S. Somasegar is the corporate vice president of the Developer Division at Microsoft. Learn more about Somasegar.
Three months ago, we opened up Project Siena to the public. The response from enterprise business users, partners and general app imagineers has been great to see.
The initial release of Project Siena delivered a tool for non-developers to create mobile apps. Any business user with PowerPoint and Excel formula skills was empowered to build highly interactive experiences that are rich in data and media and full of custom logic and intelligence.
Today, we are taking the next big stride for Project Siena with the release of Beta 2.
This major update changes the kind of impact that apps built with Siena can have within a business. Project Siena now enables business users to connect apps to powerful web services – from popular consumer services to enterprise SaaS to services created by IT.
Our mission is to make consuming services as easy as an Excel function. Composing multiple services should be just like linking two Excel functions. For example, an app might look up product information from an enterprise catalog, then translate its description to Japanese and speak it aloud via the Bing Translate service.
Or, going further, the app might let a user hand write notes about some products in their preferred language, and post on Yammer or Facebook.
We are today also releasing several sample Siena apps that use the new services capability, along with video walkthroughs of how these apps can be created in minutes. Keeping the app authoring experience this simple relies on a service description document which is just standards-based metadata and can be provided by IT departments, SaaS vendors, or the developer community.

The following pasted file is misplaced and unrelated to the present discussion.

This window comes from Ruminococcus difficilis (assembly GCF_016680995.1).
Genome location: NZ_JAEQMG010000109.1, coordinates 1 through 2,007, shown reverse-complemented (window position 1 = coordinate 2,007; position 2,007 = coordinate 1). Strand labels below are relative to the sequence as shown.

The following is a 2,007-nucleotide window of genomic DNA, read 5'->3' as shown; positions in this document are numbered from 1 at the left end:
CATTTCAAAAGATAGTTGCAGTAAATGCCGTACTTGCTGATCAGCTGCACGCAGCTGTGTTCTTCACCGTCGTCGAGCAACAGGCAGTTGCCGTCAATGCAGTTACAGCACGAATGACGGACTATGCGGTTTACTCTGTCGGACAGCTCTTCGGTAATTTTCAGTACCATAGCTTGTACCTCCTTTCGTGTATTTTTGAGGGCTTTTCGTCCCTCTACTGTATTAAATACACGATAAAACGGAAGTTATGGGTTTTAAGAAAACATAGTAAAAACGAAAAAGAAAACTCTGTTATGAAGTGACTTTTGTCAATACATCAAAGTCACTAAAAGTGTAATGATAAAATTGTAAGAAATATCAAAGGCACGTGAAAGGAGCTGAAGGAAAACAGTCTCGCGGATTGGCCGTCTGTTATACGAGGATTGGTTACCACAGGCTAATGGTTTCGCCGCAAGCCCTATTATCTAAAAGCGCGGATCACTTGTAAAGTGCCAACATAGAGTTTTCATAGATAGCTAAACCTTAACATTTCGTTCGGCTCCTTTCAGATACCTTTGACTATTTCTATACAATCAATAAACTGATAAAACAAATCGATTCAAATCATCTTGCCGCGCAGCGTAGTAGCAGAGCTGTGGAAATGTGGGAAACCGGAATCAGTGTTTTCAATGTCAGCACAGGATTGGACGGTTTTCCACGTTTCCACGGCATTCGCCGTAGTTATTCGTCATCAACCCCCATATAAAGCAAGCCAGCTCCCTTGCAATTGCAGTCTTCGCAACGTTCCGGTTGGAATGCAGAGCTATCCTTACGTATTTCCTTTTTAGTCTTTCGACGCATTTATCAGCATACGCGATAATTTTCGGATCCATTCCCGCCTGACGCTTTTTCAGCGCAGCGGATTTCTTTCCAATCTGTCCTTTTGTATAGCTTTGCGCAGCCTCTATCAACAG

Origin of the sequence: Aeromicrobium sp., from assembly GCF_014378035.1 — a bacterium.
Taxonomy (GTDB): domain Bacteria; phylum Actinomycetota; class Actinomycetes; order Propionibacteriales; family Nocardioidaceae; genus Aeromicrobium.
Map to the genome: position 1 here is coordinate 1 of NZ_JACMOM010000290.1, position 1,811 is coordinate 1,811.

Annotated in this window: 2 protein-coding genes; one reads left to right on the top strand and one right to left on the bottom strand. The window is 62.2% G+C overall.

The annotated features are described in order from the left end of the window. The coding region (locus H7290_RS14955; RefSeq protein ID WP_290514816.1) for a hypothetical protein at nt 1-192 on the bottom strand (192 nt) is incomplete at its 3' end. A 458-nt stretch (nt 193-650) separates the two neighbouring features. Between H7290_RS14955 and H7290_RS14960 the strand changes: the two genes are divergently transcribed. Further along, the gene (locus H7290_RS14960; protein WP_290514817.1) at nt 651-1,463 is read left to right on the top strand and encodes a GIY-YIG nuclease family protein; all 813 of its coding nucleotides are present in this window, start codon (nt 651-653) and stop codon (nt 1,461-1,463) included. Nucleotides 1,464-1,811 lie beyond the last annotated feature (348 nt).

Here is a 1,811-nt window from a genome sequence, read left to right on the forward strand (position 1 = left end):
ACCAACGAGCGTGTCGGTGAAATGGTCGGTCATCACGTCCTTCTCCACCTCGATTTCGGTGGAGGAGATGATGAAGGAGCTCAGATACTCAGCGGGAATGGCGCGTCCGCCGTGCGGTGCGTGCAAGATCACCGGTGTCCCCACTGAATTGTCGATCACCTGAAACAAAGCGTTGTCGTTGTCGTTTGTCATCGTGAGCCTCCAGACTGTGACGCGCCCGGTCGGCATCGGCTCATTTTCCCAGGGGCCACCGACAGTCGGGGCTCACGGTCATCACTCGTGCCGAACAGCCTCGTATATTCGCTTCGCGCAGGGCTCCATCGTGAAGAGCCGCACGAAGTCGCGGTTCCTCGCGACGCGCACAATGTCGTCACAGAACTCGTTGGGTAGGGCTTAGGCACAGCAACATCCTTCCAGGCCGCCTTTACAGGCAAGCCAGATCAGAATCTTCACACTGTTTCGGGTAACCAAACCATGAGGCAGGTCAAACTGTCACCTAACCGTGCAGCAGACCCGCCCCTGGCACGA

The Potential of Project Siena Apps
In the first public release of Project Siena, we made it possible for business users and experts to build apps as easily, and as expressively, as editing a document. We have seen people build apps for consuming data and media content, apps for on-the-spot decision making, and task apps that involve capturing photos and voice and hand notes. We have seen small, transient-use apps built in a few minutes as well as high value apps with purpose-specific looks and rich business logic.
Now, we are setting out to enable the same business users and experts to build apps that intermingle their data, content and knowledge with functionality seen today in only high-end custom applications, e.g.
To get started with Siena, install the app from the Windows Store, check out http://microsoft.com/ProjectSiena , watch a tutorial video, download a sample app for inspiration, and then build your own.
With Project Siena, I believe every business user, every person with ideas and imagination, can be empowered to build these truly modern apps using SaaS and IT services.